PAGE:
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iTunes Review

The most ambitious jazz album to arrive in ages, Los Angeles saxophonist/composer Kamasi Washington's debut clocks in at 174 minutes—with never a dull moment. While his flawless 10-piece band already packs a wallop, thanks to their doubled basses and drums, Washington embellishes them with a string section and angelic choir. Like his luminous playing on Kendrick Lamar’s To Pimp a Butterfly, Washington solos with power and grace here. Versions of "Cherokee" and Terence Blanchard's "Malcolm's Theme" nod to jazz tradition, but it's originals like "Change of the Guard" that signal his truly epic aspirations.

Customer Reviews

The Epic is EPIC!!!!!

New music that is really NEW. Jazz is not dead. It is alive and well. Live musicianship and song writing is alive and well. Los Angeles has so many hidden local music treasures. Kamasi Washington and the players on this project are prime examples of them though you’ve seen and heard them play with other groups in other genres all around the world. The legacy of West Coast jazz and Gerald Wilson’s arranging legacy is in tact and going full steam ahead. The beauty of the city and depth of young musicians runs all through this three album project. THREE!?!?! WHO DOES THAT!??! Greatness does that. Masterfully put together, each song going one into the other. There is NO skipping around here. It’s like being at a live jazz show but it is in your stereo or headphones. CHOPS CHOPS CHOPS to spare here. Do yourself a favor and get this….ASAP.

History in the Making

Had the privilege of being at the record release party @ The Regent in LA last night. What an unbelievable musical experience. It was part revival meeting, part extraterrestrial space travel. People were in awe and brought together as one living breathing organism by this man's music. All on an otherwise humdrum Monday night! This album is history in the making. Keep on, Kamasi Washington, keep on.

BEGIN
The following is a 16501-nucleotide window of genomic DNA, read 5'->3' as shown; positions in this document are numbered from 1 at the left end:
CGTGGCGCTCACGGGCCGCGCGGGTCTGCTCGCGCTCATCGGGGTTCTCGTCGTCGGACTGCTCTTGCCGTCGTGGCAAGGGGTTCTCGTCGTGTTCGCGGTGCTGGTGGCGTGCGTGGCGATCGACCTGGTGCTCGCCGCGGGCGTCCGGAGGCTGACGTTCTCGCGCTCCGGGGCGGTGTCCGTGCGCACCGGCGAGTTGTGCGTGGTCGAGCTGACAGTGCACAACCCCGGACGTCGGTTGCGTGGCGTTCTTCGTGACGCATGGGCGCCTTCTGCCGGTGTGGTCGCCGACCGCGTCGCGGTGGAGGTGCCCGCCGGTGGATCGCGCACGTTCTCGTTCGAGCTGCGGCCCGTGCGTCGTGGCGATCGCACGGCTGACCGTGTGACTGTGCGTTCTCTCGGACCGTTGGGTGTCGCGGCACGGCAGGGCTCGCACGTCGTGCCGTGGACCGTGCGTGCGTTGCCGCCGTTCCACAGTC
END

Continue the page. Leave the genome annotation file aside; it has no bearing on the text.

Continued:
Time Travel. ...

It was, John Coltrane, 70's Saturday morning cartoons and Star Trek (to be exact).
It was, Grover Washington Jr., Love Unlimited Orchestra, Blue Magic, The Stylistics and Debussy.
It was Alvin Alley, Pearl Bailey and even The King and I on Broadway baby!
I heard Linus and Lucy, NO, it was Leroy and Lanisha, my God what was this man doing to me? It was the gospel or should I say the GodSpell that could not be denied, lain down by none other than Kamasi Washington. It took me back to a sunny Summer day, on a cold concrete stoop when I was only 6 years old, chewing red shoelace candy and smelling the Niagra spray starch blow through the curtains from inside the house where my mother pressed the families clothes to the best of the best Jazz.
I wanted to laugh, I wanted to cry, the music touched me so deep I could not tell a lie. This man was for real and for real was the deal as I walked, cooked, ate and relaxed in tears of joy to all 17 tracks on Kamasi Washington's The Epic.
Nothing like a genius, his lips and fingertips caressing the soul of a woman.
I wanted to moan, I wanted to hum, I wanted to come —into Space and Time but I could not quite figure the emotion I was feeling. When I couldn't tell if I were in agony or experiencing utter joy, I knew it was ecstasy, Christmas In May.
I heard him say: "Woman are you calling me a fraud?"
I said no love I'm calling you a genius,
so pure, so sweet, play it for me baby. ...


Born: 1981 in Los Angeles, CA

Genre: Jazz

Years Active: '00s, '10s

Kamasi Washington didn't pick up a saxophone until he was 13 years old, but by that point, he'd been playing several other instruments. That's when he found his calling. Within a couple years, he was the lead tenor saxophonist at Hamilton High School Music Academy in his native Los Angeles. After graduation, he attended UCLA to study ethnomusicology. While enrolled at UCLA, he recorded a self-titled album with Young Jazz Giants, a quartet he had formed with Cameron Graves and brothers Ronald Bruner,...
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The Epic, Kamasi Washington
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